Clearly, times have changed. For the better? That’s debatable. I worry how much technology has ‘distanced’ us from one another. In many ways it has brought us closer together, but it many other ways, it has driven us apart. People just don’t interact like they used to. When a typical family would go out to dinner when I was younger, everyone was ‘engaged’. Now? Most people hardly even make eye contact, let alone have a conversation. Everyone’s so consumed with ‘checking their phones’ that they rarely engage. What is that all about anyway? It troubles me but there’s really nothing I can do about it. However, I will say something if it personally involves me. If my husband or my kids keep picking up their phones when we’re out enjoying a meal, I do speak up. I just think there’s a time and a place for certain things and when I’m forking out a fair amount of money for a nice meal with my family, I think commenting on the latest Instagram posts or watching amusing kitten videos on Facebook or YouTube or continually texting back and forth with friends is not appropriate.

I know, I can be an old stick in the mud. I apologize. I just have a hard time dealing with all of the continual change. My biggest beef is how short the lifespan of a cellphone is. I’ve got one that is 3 or 4 years old and is pristine but it can only support one ‘App’ at a time. I paid hundreds of dollars for it and now, unless I routinely delete all of my incoming texts, voicemail messages and photos, I am constantly reminded that I am ‘running out of space’. Ack! In my wildest dreams, I never imagined having to pay hundreds of dollars for a phone. For a couch? Sure! But for a phone that I’ll be forced to replace in 2-3 years because it will become obsolete? Give me a break! As I stated earlier, if I’d have mentioned this to someone when I was still in school, the chance that anyone would have believed me would have been slim to none. Don’t get me wrong, there are a few things that I appreciate. Robot vacuum? I’ll take it! Navigation system for my car? Yes, please! I’ll even admit there are benefits to having a cell phone. The main thing about cellphones that I am grateful for? Not ever having to use another payphone, yet another reminder of ‘the good old days’.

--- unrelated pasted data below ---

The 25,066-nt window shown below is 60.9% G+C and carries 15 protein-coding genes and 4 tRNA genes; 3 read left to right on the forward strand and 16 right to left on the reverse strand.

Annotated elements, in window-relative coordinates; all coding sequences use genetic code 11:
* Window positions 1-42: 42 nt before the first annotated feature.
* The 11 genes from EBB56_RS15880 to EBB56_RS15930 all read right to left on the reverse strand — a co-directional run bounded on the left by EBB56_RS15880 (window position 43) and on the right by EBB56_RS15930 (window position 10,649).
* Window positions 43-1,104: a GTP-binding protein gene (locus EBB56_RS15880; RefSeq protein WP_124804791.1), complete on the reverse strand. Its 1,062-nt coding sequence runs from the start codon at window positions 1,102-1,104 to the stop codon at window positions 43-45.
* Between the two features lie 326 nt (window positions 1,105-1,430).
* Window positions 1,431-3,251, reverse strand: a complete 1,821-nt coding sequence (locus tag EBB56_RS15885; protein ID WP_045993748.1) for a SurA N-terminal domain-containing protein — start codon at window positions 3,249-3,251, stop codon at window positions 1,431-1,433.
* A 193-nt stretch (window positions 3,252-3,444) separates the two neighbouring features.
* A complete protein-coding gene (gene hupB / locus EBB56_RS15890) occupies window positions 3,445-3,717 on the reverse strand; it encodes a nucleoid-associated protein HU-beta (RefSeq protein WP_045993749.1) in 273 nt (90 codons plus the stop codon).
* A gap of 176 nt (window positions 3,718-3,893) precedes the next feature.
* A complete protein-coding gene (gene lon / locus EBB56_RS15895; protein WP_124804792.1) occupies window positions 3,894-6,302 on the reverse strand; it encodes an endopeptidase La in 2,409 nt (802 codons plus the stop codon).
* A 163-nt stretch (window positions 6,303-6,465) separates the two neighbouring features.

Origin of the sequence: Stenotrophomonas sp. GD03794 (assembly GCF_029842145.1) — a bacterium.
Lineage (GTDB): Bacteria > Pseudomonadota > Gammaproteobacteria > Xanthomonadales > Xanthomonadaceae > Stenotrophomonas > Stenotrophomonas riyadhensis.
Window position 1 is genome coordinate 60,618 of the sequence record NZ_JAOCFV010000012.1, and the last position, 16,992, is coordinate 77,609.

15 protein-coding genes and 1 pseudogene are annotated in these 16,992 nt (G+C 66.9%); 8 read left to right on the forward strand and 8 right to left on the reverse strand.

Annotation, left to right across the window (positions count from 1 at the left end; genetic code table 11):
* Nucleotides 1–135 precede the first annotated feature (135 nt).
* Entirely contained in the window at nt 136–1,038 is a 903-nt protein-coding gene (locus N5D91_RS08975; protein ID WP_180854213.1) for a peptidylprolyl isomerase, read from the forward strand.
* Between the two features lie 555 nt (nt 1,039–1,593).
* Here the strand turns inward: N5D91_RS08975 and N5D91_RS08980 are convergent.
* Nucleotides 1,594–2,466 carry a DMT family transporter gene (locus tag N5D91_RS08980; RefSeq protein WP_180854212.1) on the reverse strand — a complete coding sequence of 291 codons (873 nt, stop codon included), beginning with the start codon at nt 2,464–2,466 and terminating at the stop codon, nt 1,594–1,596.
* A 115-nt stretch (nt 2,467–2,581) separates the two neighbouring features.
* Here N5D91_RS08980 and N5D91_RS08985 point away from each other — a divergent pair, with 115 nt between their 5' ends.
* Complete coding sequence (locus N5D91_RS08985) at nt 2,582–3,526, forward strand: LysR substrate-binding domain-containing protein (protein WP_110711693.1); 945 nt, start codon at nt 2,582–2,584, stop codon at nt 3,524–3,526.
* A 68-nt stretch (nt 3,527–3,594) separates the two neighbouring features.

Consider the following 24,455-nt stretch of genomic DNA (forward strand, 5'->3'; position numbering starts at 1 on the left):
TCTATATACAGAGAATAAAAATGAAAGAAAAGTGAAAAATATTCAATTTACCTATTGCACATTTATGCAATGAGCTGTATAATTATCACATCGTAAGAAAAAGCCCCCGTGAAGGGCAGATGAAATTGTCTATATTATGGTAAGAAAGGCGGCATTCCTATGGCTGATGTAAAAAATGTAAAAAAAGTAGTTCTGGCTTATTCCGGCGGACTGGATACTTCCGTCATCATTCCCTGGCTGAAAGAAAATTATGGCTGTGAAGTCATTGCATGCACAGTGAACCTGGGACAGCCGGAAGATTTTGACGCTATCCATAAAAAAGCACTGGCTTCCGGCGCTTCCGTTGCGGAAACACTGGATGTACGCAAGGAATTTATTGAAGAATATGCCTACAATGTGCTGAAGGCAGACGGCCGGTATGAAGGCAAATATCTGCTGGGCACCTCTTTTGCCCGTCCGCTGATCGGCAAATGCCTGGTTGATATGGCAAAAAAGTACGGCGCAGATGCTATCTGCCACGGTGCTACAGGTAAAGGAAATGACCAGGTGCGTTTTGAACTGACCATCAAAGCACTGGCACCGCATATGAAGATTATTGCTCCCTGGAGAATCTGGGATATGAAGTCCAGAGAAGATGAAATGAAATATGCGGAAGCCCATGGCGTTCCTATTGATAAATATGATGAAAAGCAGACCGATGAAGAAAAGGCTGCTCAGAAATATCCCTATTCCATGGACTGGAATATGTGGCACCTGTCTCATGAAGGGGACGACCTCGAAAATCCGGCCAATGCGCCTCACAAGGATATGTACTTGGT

Do any of you remember ‘payphones’? It was such a complicated affair! First, you had to drive all over town on the lookout for one. Once you found one, you had to dig furiously through your purse or car ashtray (where many people stored their coins) for the correct change. Once you had adequate change to make a call, you then had to exit your vehicle and walk over to the payphone ‘stall’ as you glanced around nervously to ensure there were no ‘shady’ characters lurking in the vicinity. Next, you had to page through an enormous phone book (physically attached at the spine so people couldn’t steal it) to try and obtain the number you were looking for. If you were fortunate, someone hadn’t beat you to it and already torn the page out. The worst part? Actually making a call. After lifting the receiver off the handle, putting it up to your ear, inserting the correct change, and pushing the filthy buttons, you had to go to great lengths to prevent the mouth piece from ever making contact with your face and/or lips. Yuck! Gross! I’ll keep my cell phone, muchas gracias.

Thank you so much for stopping by. For the folks that are ‘following’ me, I am grateful for you and the continued interest you have in reading about the variety of things I talk about each day. I’m no poet laureate or anyone with significant credentials to speak of but I do enjoy the opportunity to share things about my life and family or to just make simple random observations. I love to write and I try to infuse humor into everything I do, especially when I write. And I hope I was able to make you smile, especially if you had a really crappy day. If all goes well and I haven’t run you off, I trust you will return tomorrow as will I.

One thought on “January 24, 2021 – The Good Old Days

  1. Hi Lisabeth. I would like to take a look at your blog first before I say one way or the other. Do you mind providing the link? Thank you.

    Like